Campaigners Call ‘Last Stand’ for Europe’s Last Ancient Forest
In one final attempt, environmentalist groups in Europe call to stop large-scale logging plans in Poland's Białowieża forest, the last primeval woodland in Europe.
Jan Szyszko, Poland's environment minister, gave the go signal for the large-scale logging last month, amidst protests from environmentalists. According to the government of Poland, more than 10% of spruce trees in Białowieża are already suffering from infestation of bark beetle, a kind of woodworm that kills trees-and logging, in this case, will help fight the outbreak.
Environmentalists, however, counter this by stating in a formal complaint that "the intensive wood extraction is a threat for priority habitats and species."
In an effort to stop logging plans, members of Greenpeace spread a banner over the Environment Ministry of Poland last month, which read "(Make) All of the Forest a National Park,"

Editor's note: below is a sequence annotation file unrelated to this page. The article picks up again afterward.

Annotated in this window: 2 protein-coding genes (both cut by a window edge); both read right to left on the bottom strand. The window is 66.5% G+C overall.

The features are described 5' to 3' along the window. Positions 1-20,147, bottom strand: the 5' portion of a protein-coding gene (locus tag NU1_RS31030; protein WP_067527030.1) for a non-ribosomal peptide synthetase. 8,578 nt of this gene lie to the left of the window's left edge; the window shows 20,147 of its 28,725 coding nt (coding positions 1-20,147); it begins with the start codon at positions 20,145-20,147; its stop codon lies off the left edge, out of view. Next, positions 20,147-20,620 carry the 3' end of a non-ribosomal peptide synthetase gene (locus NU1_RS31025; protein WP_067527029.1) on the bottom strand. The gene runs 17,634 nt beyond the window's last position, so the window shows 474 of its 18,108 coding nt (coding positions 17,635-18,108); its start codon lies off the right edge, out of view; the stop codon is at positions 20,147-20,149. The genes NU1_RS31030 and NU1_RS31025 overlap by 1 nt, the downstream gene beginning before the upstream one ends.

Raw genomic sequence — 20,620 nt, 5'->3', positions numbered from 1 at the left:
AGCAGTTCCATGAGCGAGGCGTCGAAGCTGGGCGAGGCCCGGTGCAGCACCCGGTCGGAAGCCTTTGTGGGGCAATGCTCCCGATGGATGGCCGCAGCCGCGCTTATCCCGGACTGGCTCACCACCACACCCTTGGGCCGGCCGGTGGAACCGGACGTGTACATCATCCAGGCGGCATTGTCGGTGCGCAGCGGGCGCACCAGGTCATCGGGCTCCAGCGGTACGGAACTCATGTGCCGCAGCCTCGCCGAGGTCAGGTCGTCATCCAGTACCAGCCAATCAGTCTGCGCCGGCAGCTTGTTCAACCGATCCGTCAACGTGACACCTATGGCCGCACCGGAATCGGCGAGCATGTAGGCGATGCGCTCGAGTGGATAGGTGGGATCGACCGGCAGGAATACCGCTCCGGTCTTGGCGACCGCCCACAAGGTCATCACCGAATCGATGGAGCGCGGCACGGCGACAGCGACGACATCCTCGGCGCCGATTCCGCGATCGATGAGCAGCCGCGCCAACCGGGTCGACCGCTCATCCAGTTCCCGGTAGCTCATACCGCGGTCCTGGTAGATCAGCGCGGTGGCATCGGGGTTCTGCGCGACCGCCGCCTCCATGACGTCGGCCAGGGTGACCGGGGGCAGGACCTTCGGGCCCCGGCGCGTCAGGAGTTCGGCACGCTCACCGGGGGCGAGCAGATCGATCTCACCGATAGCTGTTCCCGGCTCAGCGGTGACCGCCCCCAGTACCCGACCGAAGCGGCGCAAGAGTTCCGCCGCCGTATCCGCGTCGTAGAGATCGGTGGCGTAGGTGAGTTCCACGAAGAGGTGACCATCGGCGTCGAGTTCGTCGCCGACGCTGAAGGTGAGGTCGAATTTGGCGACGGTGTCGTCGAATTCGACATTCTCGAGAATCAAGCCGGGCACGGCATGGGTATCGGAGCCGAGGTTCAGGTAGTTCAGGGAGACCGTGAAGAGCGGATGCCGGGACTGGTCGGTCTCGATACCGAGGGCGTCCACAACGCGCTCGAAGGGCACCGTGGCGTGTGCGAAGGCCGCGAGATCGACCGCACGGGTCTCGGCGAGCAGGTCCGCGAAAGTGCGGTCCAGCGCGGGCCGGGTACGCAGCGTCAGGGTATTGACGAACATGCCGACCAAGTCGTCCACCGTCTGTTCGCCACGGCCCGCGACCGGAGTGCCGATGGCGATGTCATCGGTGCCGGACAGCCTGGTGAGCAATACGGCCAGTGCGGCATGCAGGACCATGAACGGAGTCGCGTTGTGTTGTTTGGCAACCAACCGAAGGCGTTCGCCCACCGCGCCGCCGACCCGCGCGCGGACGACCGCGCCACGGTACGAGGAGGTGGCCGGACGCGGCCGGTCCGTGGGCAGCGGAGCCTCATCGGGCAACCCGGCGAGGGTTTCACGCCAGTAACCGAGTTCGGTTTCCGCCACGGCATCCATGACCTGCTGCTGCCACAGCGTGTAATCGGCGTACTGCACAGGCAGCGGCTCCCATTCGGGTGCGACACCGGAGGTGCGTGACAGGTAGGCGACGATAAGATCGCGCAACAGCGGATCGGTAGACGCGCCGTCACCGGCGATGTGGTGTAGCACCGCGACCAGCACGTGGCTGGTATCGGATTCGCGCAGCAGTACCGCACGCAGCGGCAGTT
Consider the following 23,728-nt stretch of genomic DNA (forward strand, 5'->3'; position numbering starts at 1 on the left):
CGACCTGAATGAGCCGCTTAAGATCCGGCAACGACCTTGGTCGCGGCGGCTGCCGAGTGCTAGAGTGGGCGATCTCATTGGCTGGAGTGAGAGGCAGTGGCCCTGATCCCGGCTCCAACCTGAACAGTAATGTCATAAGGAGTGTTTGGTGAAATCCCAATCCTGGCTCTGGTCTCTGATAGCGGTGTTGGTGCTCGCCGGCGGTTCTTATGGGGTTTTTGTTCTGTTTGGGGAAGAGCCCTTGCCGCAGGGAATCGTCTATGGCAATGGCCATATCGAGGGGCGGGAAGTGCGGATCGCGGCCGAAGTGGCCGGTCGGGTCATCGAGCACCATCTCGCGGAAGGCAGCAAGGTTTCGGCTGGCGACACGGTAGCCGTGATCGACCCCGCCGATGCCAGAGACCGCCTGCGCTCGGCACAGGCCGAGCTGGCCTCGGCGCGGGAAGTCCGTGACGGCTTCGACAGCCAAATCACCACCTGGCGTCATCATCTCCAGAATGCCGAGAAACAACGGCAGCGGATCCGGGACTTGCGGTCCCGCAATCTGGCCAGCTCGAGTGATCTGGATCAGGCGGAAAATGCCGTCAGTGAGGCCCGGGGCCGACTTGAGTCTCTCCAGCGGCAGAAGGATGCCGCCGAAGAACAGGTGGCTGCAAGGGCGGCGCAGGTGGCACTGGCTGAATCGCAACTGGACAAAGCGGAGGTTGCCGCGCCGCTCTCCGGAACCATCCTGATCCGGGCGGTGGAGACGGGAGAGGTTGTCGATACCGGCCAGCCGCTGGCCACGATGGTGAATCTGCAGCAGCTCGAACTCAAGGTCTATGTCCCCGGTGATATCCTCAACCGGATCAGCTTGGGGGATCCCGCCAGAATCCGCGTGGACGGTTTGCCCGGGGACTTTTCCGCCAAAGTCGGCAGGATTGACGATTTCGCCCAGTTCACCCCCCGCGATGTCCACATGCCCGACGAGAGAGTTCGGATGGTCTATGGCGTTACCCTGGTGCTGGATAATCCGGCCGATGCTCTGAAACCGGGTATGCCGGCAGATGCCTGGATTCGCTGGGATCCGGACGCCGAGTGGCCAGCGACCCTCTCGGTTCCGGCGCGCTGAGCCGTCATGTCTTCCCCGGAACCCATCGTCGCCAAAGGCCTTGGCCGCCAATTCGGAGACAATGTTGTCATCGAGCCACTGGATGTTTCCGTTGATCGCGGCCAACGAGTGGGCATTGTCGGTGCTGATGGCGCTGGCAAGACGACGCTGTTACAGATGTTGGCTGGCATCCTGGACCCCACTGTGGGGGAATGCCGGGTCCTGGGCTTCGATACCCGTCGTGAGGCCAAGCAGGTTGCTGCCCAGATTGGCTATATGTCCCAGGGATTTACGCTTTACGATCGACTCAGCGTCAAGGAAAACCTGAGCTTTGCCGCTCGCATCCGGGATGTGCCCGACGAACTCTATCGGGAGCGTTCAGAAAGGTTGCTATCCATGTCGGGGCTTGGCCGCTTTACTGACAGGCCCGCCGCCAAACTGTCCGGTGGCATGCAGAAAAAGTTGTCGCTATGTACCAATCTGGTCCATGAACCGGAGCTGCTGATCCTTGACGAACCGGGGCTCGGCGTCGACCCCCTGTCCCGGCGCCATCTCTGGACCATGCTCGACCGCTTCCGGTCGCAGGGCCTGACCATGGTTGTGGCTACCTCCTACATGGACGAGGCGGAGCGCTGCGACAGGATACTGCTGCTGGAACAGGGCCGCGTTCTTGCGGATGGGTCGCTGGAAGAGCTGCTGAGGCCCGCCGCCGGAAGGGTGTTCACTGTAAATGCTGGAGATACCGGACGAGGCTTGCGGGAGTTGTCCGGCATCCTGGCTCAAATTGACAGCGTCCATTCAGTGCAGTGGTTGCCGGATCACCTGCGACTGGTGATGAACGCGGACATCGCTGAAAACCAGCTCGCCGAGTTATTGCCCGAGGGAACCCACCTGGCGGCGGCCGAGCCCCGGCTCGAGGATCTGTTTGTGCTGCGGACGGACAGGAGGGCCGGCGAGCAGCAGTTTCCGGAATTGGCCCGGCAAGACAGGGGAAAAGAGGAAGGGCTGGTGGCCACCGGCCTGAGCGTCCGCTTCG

Katarzyna Jagiełło, a spokesperson for Greenpeace, said in an interview with The Guardian: "The struggle to protect Białowieża and make it a national park is our Alamo. This place should be like our Serengeti or Great Barrier Reef. What happens to the forest here will define the future direction of nature conservation in our country."
Under the logging plan, loggers will harvest more than 180,000 cubic meters of wood from non-protected areas of the forest over a decade, a great leap from their previous plans of harvesting only 40,000 cubic meters over the same period.
With the recently passed logging law, which has caused an outrage from environmentalist groups and campaigners, the Białowieża logging is expected to raise over $180 million, and will set the pace for more extensive and lucrative logging activities.
Białowieża, a UNESCO World Heritage Site, is home to Europe's largest wild bison population. Wolves and lynx are also known to roam freely around the forest, along with other 20,000 animal species.
The forest's firs tower 160 feet, and oak trees are as high as 150 feet and have been there for more than 450 years. Its foliage stretches up to 1,000 square miles across the border, reaching Belarus.